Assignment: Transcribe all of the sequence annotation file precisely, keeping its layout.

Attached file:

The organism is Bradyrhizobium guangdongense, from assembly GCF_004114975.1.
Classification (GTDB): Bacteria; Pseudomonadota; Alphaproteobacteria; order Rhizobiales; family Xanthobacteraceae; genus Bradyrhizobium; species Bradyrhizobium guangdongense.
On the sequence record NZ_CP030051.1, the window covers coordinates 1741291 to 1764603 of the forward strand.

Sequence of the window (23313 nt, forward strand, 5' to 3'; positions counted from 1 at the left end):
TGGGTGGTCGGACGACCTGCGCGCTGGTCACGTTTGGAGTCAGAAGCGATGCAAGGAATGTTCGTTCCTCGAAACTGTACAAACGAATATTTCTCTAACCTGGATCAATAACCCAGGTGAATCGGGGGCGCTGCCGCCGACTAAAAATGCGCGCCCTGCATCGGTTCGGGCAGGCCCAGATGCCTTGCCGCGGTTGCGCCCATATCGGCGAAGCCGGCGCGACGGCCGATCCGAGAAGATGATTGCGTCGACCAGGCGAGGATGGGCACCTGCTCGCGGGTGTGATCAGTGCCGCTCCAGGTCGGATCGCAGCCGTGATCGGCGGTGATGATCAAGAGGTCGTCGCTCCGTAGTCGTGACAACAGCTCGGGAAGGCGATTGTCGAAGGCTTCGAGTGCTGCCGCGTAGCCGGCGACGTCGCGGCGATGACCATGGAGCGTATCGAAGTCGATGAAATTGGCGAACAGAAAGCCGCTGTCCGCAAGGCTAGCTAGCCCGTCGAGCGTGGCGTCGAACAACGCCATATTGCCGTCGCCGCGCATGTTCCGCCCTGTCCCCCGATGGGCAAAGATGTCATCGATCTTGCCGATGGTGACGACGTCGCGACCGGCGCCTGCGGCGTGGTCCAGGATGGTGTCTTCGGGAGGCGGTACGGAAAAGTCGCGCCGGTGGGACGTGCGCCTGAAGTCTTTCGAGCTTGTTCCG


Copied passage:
The organism is Bradyrhizobium guangdongense, from assembly GCF_004114975.1.
Classification (GTDB): Bacteria; Pseudomonadota; Alphaproteobacteria; order Rhizobiales; family Xanthobacteraceae; genus Bradyrhizobium; species Bradyrhizobium guangdongense.
On the sequence record NZ_CP030051.1, the window covers coordinates 1741291 to 1764603 of the forward strand.

Sequence of the window (23313 nt, forward strand, 5' to 3'; positions counted from 1 at the left end):
TGGGTGGTCGGACGACCTGCGCGCTGGTCACGTTTGGAGTCAGAAGCGATGCAAGGAATGTTCGTTCCTCGAAACTGTACAAACGAATATTTCTCTAACCTGGATCAATAACCCAGGTGAATCGGGGGCGCTGCCGCCGACTAAAAATGCGCGCCCTGCATCGGTTCGGGCAGGCCCAGATGCCTTGCCGCGGTTGCGCCCATATCGGCGAAGCCGGCGCGACGGCCGATCCGAGAAGATGATTGCGTCGACCAGGCGAGGATGGGCACCTGCTCGCGGGTGTGATCAGTGCCGCTCCAGGTCGGATCGCAGCCGTGATCGGCGGTGATGATCAAGAGGTCGTCGCTCCGTAGTCGTGACAACAGCTCGGGAAGGCGATTGTCGAAGGCTTCGAGTGCTGCCGCGTAGCCGGCGACGTCGCGGCGATGACCATGGAGCGTATCGAAGTCGATGAAATTGGCGAACAGAAAGCCGCTGTCCGCAAGGCTAGCTAGCCCGTCGAGCGTGGCGTCGAACAACGCCATATTGCCGTCGCCGCGCATGTTCCGCCCTGTCCCCCGATGGGCAAAGATGTCATCGATCTTGCCGATGGTGACGACGTCGCGACCGGCGCCTGCGGCGTGGTCCAGGATGGTGTCTTCGGGAGGCGGTACGGAAAAGTCGCGCCGGTGGGACGTGCGCCTGAAGTCTTTCGAGCTTGTTCCG